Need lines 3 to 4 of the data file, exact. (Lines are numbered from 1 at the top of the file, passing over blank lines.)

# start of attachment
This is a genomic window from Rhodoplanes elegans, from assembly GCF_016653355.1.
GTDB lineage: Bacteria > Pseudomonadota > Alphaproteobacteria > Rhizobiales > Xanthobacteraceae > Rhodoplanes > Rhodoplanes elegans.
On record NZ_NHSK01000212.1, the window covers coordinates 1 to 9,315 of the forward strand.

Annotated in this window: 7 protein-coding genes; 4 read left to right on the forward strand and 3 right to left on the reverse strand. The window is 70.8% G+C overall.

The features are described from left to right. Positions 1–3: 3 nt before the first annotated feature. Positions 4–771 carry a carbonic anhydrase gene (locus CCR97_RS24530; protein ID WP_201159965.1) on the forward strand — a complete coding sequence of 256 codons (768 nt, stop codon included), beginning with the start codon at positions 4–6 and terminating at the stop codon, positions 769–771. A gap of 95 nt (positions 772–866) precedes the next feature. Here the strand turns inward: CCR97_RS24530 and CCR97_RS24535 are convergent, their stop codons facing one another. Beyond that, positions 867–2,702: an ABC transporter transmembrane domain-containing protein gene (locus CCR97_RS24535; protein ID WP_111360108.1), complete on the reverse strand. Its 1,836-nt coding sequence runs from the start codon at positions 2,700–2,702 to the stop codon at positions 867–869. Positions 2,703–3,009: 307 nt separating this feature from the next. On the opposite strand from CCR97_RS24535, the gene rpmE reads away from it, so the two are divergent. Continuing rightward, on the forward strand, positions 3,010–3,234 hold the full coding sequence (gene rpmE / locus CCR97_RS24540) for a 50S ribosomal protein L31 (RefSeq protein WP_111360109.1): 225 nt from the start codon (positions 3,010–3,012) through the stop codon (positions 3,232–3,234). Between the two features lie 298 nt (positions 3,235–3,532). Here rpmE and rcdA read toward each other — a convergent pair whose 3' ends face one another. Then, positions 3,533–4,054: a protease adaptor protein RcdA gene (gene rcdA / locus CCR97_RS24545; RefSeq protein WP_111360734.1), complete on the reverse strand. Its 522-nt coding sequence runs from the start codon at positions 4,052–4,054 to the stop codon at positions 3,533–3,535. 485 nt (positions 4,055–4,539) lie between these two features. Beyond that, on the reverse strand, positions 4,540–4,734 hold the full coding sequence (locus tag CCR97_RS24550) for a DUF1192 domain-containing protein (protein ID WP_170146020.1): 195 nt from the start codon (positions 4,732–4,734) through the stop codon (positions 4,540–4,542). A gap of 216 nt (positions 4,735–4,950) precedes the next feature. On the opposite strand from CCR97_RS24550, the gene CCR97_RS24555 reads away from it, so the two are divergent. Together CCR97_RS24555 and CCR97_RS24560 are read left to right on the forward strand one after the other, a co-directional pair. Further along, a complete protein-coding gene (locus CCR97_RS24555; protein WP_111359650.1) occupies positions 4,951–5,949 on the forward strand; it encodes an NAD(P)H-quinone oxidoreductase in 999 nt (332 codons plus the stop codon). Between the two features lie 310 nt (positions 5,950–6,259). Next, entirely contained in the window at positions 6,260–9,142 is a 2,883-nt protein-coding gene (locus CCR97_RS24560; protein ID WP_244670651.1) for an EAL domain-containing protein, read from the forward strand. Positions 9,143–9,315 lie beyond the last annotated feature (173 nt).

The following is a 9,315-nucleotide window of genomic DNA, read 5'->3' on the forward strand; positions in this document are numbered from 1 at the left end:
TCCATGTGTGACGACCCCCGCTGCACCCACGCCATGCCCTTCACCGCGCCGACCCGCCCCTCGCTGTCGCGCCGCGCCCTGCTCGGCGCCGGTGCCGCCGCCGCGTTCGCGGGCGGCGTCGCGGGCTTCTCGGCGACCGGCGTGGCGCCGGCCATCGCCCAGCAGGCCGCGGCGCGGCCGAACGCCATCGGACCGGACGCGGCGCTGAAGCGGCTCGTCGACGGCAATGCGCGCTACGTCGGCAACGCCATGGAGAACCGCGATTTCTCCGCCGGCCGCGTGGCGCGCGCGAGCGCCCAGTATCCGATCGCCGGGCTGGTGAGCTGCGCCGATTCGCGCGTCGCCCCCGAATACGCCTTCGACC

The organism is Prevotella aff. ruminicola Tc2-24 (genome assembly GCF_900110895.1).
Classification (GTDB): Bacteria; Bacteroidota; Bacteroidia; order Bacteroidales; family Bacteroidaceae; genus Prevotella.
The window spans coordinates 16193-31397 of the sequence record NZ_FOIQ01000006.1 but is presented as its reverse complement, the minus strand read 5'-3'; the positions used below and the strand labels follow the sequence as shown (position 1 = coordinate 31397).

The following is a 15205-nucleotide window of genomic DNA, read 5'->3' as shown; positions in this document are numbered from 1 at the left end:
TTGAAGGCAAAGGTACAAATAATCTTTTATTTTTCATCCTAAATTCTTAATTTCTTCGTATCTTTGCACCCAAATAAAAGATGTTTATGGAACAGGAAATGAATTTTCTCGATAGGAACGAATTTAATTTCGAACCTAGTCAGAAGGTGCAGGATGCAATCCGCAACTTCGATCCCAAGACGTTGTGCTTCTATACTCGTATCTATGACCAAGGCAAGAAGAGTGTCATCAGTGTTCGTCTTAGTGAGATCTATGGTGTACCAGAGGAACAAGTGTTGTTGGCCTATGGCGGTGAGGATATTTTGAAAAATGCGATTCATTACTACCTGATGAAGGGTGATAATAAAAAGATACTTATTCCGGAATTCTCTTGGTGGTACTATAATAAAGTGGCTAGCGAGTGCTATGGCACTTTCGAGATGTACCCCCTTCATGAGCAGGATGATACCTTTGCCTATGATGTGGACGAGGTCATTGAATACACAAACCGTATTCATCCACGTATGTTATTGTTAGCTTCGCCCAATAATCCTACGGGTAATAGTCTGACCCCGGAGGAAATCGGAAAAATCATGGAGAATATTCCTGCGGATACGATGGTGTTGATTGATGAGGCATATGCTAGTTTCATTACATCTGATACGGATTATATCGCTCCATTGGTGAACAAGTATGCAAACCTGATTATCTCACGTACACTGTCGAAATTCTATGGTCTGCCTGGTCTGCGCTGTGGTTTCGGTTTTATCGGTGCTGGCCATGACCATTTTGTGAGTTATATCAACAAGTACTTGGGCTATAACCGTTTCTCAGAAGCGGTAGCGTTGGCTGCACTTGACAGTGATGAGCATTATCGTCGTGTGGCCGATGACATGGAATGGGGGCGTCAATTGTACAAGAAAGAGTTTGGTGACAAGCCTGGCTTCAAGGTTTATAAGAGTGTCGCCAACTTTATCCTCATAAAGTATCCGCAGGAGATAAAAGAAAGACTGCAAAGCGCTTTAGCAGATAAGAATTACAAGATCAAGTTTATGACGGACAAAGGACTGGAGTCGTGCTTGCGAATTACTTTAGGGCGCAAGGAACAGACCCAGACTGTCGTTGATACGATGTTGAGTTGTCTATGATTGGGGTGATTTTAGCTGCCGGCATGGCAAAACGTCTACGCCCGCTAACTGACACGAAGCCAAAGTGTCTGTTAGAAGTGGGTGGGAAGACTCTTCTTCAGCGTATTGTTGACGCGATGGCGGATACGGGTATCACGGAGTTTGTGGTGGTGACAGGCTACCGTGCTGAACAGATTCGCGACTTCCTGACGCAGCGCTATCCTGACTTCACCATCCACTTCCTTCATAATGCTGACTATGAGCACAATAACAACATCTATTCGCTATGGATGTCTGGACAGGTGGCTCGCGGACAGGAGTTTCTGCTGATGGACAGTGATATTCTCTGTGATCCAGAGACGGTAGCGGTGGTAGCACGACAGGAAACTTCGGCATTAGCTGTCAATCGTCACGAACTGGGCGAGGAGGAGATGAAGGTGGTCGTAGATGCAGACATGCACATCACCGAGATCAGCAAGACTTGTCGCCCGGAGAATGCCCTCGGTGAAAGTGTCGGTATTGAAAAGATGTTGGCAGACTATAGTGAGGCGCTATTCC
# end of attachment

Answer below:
On record NZ_NHSK01000212.1, the window covers coordinates 1 to 9,315 of the forward strand.

Annotated in this window: 7 protein-coding genes; 4 read left to right on the forward strand and 3 right to left on the reverse strand. The window is 70.8% G+C overall.